Updated: Nov 18, 2019
Chrilz's art practice focuses on human nature, our experiences, our emotions and our relationships. His approach follows two distinct phases: development and execution. Usually he writes down his idea in a few words to avoid losing connection with it.
"My work is conceptually-driven, so there is often a lot of writing that goes into the early phases"
He refers to his writings as conceptual statements: sometimes it is spoken from his vantage point, other times from a more omniscient perspective, but more often it is some sort of voice from within a piece itself that materializes the compositional elements. Using photography to capture the right reference leads him to begin sketching. "When I have the right image, the execution period begins, which is the way I describe the point of breaking ground on the finished piece."
Chrilz finds inspiration through countless forms. Sometimes just a few words, a sound, a color, a shape, a small idea, and occasionally the composition becomes clear before the concepts are fully fleshed out. "I am always growing in regards to process and that evolution always invigorates me."
Chrilz is constantly keeping a balance between the conceptual and the expressive in his art. "I don’t think I could have one without the other in my work, and I think that speaks to who I am as an individual. Internally I am both a very rational thinker and highly emotional, so I regularly moderate between the two."
Since his earliest days of drawing, Chrilz was always pulled towards the human form. He finds it to be one of the most powerful and inherently expressive elements in artwork. His use of the human form is as a vehicle for expression rather than a study of the figure itself, "I prefer describing it as Neo-figurative. I do believe the figure is more than a mere element of my composition, but I also acknowledge that its place in my process is subordinate to the ideas." Studying the work of artists like Jean-Michel Basquiat and Francis Bacon validated these initial feelings of identifying with that style. Like them, Chrilz uses the figure in his work to serve a new, more divergent end than what might be considered traditional.
Chrilz's use of expressionism is primarily to describe artwork that seeks to express something greater. The compositional elements within his work are tools to further the ultimate end of the ideas, the concepts, the emotional connection. No piece is ever meant to be soaked in at face value or at a purely aesthetic level—a quality he shares with the expressionists—in spite of his frequent use of realism and very representational elements, unlike traditional expressionism. "This is why I prefer to use Neo-expressionism, although this could be interchangeable with the idea of intentionalism."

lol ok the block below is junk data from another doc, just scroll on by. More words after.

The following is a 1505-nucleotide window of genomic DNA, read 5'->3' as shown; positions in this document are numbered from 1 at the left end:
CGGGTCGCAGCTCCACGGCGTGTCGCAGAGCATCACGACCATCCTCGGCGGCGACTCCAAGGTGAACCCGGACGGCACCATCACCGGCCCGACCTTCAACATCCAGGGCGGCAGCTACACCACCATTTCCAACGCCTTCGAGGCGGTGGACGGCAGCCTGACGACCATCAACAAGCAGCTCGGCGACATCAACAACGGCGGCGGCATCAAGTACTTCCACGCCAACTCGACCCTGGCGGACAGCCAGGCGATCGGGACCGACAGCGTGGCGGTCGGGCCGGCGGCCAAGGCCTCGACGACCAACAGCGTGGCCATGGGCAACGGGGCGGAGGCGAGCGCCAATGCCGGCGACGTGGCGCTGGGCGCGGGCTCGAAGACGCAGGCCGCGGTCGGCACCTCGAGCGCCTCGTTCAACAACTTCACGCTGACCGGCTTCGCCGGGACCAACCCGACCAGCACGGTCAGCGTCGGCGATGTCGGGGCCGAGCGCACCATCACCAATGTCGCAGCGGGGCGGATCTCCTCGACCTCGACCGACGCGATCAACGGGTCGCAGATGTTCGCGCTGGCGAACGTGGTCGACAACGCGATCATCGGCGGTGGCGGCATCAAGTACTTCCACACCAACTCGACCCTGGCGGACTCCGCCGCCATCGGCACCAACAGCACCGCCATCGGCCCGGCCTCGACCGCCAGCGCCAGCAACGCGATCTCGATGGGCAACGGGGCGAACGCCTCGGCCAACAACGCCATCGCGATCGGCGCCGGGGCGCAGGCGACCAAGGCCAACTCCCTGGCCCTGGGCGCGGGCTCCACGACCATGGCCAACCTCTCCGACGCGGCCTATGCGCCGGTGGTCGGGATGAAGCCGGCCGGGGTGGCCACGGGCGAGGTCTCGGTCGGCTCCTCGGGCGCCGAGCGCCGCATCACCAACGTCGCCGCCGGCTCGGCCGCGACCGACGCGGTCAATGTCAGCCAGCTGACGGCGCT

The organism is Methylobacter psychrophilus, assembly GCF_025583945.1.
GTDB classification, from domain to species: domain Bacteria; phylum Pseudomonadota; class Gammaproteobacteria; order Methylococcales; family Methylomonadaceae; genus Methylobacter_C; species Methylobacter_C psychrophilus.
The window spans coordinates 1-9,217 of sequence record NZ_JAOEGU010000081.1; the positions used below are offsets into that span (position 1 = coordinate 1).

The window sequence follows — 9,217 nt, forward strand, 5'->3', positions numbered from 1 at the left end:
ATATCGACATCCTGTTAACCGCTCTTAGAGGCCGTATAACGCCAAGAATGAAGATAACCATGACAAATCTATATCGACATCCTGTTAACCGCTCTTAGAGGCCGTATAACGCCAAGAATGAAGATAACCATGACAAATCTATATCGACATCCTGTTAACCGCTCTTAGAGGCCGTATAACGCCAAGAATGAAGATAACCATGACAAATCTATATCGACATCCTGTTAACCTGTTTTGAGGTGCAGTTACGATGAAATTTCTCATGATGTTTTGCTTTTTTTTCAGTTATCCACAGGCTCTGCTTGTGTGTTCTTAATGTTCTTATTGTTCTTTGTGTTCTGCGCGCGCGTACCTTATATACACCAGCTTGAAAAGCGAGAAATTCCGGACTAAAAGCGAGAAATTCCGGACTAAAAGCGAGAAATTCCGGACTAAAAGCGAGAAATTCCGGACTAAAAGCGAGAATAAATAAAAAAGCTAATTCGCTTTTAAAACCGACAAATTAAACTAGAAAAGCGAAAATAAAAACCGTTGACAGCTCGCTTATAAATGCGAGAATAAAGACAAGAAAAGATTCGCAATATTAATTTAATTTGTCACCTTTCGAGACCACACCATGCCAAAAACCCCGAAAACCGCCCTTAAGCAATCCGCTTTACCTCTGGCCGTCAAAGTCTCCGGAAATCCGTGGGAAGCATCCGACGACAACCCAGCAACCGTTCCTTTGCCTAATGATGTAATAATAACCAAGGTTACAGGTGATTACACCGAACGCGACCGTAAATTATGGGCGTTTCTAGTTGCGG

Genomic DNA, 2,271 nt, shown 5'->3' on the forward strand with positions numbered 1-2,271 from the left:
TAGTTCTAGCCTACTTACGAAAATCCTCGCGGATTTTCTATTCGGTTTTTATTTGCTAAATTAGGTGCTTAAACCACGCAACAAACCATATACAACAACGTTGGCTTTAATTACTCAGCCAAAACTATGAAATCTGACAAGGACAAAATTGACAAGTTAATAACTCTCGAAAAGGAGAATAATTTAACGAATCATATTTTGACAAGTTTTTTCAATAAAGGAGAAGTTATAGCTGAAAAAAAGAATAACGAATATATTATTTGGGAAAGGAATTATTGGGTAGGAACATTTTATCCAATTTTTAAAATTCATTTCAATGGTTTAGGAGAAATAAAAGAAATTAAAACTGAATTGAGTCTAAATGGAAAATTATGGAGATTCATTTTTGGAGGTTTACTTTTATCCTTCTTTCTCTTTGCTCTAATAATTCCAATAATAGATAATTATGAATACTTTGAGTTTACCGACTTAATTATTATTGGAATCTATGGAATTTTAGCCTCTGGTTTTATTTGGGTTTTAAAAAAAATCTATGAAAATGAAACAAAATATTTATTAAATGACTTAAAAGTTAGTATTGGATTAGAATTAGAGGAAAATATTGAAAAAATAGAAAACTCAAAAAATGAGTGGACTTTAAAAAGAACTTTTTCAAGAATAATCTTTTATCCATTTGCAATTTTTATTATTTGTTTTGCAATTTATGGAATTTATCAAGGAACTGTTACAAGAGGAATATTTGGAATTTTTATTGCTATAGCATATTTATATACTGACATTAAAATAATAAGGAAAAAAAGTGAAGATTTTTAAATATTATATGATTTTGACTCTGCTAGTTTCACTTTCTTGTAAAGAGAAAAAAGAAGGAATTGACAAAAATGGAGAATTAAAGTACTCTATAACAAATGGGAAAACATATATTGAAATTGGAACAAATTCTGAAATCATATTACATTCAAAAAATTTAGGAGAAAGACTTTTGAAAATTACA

Despite using his own image for much of his work, Chrilz actually doesn't consider any of the pieces he created to be self-portraits. Since the ideas initiate within him, expressing them through his own form is easier at a fundamental level than trying to communicate them in words to another model and asking him or her to take it from there. Likewise, since the work is so intimate for him, it can be difficult to have the vulnerability to share the ideas with another and ask him or her to step into the ideas at the same, personal level. "The select few models who do work with me are very close in my life and have very lovingly come to value and understand my process. For that I am very grateful."
Another reason for using his own image really does come down to expenses and availability. "I am very open to the idea of gradually working with others and trying to form new bonds but I’m not very social, which makes it difficult to connect with new people. Likewise, I strongly believe in compensating models fairly for their work, but that isn’t easy on an artist’s budget. I certainly think it’s all in good time and when the opportunity arises I’ll be branching out more."
Chrilz is also a member of EEZY SLEEZ, an independent art fringe collective based in Australia that produces group projects, like the upcoming This Is Life Now magazine. The director, Adam Plant, primarily focuses on satirical humor and avant-garde works but his love for art makes him very open to a wide variety of artists and disciplines. "I first connected with the collective in April 2019 and was eager to join. The EEZY SLEEZ family of artists really is a wonderfully diverse crowd and offers something for any viewer. Despite the variance, I think what links us all together is our passion for whatever work we each produce."
The collective is international, facilitated by the internet, which in itself serves as an excellent arena for disseminating visual culture in this fast-paced era of consumption. If contemporary art ever wants to become truly relevant in the public conscious again as it was decades ago, it needs to break down the gallery walls and adapt to the ways the youngest generations consume media, which is exactly what Adam Plant is doing with EEZY SLEEZ. Likewise, the effort of this collective to offer an audience to the work of more underground and fringe artists cannot be discounted. "These voices that wouldn’t necessarily find company in most contemporary spaces deserve to be shared, and it’s so great to see that happening and to be a part of it."